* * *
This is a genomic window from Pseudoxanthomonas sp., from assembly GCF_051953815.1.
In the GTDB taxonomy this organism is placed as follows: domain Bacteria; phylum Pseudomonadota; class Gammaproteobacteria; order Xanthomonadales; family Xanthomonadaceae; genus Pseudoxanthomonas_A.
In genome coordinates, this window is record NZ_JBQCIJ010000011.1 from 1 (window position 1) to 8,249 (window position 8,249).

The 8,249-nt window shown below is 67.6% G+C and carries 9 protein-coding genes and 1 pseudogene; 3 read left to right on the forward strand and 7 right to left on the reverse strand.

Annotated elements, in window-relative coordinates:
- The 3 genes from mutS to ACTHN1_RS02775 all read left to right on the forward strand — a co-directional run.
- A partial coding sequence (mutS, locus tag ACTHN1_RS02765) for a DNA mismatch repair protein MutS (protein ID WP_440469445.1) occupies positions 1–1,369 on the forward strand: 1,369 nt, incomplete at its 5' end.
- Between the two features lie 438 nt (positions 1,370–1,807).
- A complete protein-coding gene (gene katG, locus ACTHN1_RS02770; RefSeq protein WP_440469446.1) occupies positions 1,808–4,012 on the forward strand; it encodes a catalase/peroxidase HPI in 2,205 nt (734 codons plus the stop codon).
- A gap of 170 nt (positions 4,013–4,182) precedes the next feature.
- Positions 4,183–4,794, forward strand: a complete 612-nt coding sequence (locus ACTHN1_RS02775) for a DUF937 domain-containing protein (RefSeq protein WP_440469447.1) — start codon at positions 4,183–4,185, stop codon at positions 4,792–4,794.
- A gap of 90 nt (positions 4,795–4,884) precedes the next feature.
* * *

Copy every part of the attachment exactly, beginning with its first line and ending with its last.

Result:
This is a genomic window from Pseudoxanthomonas sp., from assembly GCF_051953815.1.
In the GTDB taxonomy this organism is placed as follows: domain Bacteria; phylum Pseudomonadota; class Gammaproteobacteria; order Xanthomonadales; family Xanthomonadaceae; genus Pseudoxanthomonas_A.
In genome coordinates, this window is record NZ_JBQCIJ010000011.1 from 1 (window position 1) to 8,249 (window position 8,249).

The 8,249-nt window shown below is 67.6% G+C and carries 9 protein-coding genes and 1 pseudogene; 3 read left to right on the forward strand and 7 right to left on the reverse strand.

Annotated elements, in window-relative coordinates:
- The 3 genes from mutS to ACTHN1_RS02775 all read left to right on the forward strand — a co-directional run.
- A partial coding sequence (mutS, locus tag ACTHN1_RS02765) for a DNA mismatch repair protein MutS (protein ID WP_440469445.1) occupies positions 1–1,369 on the forward strand: 1,369 nt, incomplete at its 5' end.
- Between the two features lie 438 nt (positions 1,370–1,807).
- A complete protein-coding gene (gene katG, locus ACTHN1_RS02770; RefSeq protein WP_440469446.1) occupies positions 1,808–4,012 on the forward strand; it encodes a catalase/peroxidase HPI in 2,205 nt (734 codons plus the stop codon).
- A gap of 170 nt (positions 4,013–4,182) precedes the next feature.
- Positions 4,183–4,794, forward strand: a complete 612-nt coding sequence (locus ACTHN1_RS02775) for a DUF937 domain-containing protein (RefSeq protein WP_440469447.1) — start codon at positions 4,183–4,185, stop codon at positions 4,792–4,794.
- A gap of 90 nt (positions 4,795–4,884) precedes the next feature.